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Pat Buchanan - What would Reagan do?

President Reagan was holding a meeting in the Cabinet Room on March 25, 1985, when Press Secretary Larry Speakes came over to me, as communications director, with a concern. The White House was about to issue a statement on the killing of Major Arthur Nicholson, a U.S. army officer serving in East Germany. Maj. Nicholson had been shot in cold blood by a Russian soldier.

Speakes thought the president's statement, "This violence was unjustified," was weak. I agreed. We interrupted the president, who reread the statement, then said go ahead with it.

What lay behind this Reagan decision not to express his own and his nation's disgust and anger at this atrocity? Since taking office, Reagan had sought to engage Soviet leaders in negotiations, but, as he told me, "they keep dying on me."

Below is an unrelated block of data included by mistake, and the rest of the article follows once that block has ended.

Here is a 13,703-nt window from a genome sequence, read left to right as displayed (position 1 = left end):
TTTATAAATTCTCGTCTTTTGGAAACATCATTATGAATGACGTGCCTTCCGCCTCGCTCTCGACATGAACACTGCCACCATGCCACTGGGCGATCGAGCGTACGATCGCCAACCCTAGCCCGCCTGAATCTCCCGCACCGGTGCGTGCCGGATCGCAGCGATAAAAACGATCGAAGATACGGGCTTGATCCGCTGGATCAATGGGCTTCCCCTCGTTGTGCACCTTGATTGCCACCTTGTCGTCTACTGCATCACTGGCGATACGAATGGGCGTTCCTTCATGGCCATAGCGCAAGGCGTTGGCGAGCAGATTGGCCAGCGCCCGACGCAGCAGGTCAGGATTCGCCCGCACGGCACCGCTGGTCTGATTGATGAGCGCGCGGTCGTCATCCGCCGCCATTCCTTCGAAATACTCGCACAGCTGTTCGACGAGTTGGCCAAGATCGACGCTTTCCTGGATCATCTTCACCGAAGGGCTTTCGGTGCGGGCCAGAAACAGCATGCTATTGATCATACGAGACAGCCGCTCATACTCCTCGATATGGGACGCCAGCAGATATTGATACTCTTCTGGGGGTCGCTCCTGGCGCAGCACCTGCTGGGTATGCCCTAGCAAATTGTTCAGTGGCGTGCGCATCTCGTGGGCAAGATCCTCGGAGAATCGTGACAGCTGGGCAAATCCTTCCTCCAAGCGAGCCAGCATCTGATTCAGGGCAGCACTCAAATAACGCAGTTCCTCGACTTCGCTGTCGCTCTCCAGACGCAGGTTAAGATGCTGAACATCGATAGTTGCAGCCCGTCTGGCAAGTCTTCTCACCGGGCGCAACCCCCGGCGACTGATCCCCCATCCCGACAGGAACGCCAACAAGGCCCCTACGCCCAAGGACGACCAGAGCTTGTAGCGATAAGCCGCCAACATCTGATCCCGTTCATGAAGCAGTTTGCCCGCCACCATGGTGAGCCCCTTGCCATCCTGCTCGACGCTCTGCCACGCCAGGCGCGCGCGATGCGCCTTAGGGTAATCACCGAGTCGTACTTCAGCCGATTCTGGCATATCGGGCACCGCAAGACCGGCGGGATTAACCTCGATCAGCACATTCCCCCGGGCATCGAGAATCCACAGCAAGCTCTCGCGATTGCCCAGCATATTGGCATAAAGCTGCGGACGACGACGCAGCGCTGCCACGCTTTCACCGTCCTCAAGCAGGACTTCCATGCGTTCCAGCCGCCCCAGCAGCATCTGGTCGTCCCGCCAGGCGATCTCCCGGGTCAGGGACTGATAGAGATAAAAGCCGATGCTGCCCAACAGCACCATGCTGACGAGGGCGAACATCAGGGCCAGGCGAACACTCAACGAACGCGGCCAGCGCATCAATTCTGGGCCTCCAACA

Two weeks earlier, on March 10, 1985, Konstantin Chernenko, the third Soviet premier in Reagan's term, had died, and the youngest member of the Politburo, Mikhail Gorbachev, had been named to succeed him. Believing Gorbachev had no role in the murder of Maj. Nicholson, and seeking a summit with the new Soviet leader to ease Cold War tensions, Reagan decided not to express what must have been in his heart.

Which raises a question many Republicans are asking: What would Reagan do — in Syria, Crimea, Ukraine?

Is Sen. Rand Paul or Ted Cruz, or Gov. Jeb Bush or Chris Christie the candidate most in the Reagan tradition, the gold standard for the GOP?

We cannot know what he would do, as we live in a post-Cold War world. But we do know what Reagan did.